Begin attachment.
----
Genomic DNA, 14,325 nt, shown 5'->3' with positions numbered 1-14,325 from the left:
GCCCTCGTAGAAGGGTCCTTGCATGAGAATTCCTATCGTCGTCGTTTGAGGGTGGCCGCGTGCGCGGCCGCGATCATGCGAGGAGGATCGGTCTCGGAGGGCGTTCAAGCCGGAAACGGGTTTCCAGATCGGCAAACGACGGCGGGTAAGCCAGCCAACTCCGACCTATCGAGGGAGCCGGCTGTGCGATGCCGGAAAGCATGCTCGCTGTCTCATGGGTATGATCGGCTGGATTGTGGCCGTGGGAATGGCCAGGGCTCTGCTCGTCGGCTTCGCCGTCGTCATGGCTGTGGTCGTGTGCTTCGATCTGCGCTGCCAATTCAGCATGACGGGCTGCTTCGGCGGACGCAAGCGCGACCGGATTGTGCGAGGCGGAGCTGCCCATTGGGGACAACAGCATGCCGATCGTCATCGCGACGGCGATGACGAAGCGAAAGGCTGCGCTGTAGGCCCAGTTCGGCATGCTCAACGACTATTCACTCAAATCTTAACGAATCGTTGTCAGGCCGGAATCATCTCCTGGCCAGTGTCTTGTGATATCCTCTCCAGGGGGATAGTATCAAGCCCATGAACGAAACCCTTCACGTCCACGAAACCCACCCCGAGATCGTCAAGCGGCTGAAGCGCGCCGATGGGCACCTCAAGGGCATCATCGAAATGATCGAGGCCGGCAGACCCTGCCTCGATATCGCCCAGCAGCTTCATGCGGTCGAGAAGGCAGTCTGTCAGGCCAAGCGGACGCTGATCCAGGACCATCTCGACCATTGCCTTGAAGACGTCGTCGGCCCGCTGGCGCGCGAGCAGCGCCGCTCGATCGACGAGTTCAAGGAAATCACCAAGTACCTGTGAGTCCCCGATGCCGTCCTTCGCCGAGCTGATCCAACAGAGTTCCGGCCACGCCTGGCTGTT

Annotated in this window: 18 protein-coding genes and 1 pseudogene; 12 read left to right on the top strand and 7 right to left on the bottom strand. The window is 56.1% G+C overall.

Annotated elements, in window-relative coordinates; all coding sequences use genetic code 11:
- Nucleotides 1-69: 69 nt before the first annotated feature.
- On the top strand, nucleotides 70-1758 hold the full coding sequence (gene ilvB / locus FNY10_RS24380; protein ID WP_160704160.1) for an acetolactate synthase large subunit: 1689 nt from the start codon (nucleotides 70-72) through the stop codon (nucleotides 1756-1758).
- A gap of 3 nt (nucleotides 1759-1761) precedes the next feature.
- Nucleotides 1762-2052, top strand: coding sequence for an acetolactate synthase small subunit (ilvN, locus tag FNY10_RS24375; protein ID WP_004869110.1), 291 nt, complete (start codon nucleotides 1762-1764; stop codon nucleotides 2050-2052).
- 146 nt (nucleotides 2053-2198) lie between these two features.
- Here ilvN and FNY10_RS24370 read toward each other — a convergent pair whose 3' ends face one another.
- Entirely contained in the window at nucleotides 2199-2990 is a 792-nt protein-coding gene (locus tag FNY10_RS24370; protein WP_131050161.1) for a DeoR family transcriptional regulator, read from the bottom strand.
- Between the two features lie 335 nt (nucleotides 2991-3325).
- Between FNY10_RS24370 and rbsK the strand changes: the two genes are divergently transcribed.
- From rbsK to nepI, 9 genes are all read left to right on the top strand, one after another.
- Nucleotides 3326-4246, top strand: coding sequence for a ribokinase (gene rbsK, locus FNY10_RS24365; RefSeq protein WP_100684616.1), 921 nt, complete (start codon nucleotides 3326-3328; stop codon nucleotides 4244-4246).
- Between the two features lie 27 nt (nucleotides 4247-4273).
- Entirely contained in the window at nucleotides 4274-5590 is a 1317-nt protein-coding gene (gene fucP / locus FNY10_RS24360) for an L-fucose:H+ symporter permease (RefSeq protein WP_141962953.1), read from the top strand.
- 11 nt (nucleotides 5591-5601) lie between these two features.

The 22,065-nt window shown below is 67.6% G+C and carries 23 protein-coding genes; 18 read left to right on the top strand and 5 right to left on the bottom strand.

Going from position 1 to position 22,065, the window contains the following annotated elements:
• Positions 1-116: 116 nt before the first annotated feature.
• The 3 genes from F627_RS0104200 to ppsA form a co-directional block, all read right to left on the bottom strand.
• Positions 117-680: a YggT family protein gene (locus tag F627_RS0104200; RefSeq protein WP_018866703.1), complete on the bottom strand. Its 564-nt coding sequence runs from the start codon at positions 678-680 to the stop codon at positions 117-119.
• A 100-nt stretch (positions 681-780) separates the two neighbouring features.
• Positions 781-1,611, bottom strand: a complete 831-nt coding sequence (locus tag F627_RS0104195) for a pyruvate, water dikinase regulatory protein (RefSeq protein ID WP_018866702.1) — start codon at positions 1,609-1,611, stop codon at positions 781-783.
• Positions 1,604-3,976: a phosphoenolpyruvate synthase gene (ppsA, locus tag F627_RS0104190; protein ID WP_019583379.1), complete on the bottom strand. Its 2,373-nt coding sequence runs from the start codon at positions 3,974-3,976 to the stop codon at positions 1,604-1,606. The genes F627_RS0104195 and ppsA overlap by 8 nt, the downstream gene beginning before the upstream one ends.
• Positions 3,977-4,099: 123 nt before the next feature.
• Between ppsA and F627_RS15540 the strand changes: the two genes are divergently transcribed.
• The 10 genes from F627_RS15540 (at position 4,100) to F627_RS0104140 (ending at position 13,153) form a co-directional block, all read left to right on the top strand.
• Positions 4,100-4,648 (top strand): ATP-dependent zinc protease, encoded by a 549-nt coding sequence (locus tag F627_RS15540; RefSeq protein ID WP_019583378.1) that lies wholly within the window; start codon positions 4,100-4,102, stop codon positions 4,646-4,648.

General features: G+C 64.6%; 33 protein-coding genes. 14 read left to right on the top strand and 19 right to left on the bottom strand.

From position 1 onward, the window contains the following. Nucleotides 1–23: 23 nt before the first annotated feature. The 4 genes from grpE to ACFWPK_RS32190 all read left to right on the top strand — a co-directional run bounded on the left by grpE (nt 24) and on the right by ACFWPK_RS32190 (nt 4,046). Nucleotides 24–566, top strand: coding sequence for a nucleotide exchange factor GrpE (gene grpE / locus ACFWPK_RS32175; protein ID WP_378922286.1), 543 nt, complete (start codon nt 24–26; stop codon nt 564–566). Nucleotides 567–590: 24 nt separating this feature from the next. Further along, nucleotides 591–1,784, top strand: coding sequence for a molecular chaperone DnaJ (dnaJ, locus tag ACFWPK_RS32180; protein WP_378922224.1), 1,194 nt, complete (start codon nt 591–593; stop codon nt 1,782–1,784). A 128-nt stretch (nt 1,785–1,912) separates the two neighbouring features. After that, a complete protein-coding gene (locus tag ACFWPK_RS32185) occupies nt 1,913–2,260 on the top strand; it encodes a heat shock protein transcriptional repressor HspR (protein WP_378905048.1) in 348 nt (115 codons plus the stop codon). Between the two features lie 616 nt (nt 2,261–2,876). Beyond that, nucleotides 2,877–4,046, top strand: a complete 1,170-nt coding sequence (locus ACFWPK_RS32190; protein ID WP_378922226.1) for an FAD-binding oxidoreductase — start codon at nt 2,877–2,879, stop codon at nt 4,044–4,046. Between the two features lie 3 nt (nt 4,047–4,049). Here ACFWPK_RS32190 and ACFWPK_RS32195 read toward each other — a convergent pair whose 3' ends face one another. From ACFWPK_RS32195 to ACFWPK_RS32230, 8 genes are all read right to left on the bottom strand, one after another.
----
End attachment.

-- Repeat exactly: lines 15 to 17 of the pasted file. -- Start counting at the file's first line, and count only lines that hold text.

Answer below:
- Nucleotides 3326-4246, top strand: coding sequence for a ribokinase (gene rbsK, locus FNY10_RS24365; RefSeq protein WP_100684616.1), 921 nt, complete (start codon nucleotides 3326-3328; stop codon nucleotides 4244-4246).
- Between the two features lie 27 nt (nucleotides 4247-4273).
- Entirely contained in the window at nucleotides 4274-5590 is a 1317-nt protein-coding gene (gene fucP / locus FNY10_RS24360) for an L-fucose:H+ symporter permease (RefSeq protein WP_141962953.1), read from the top strand.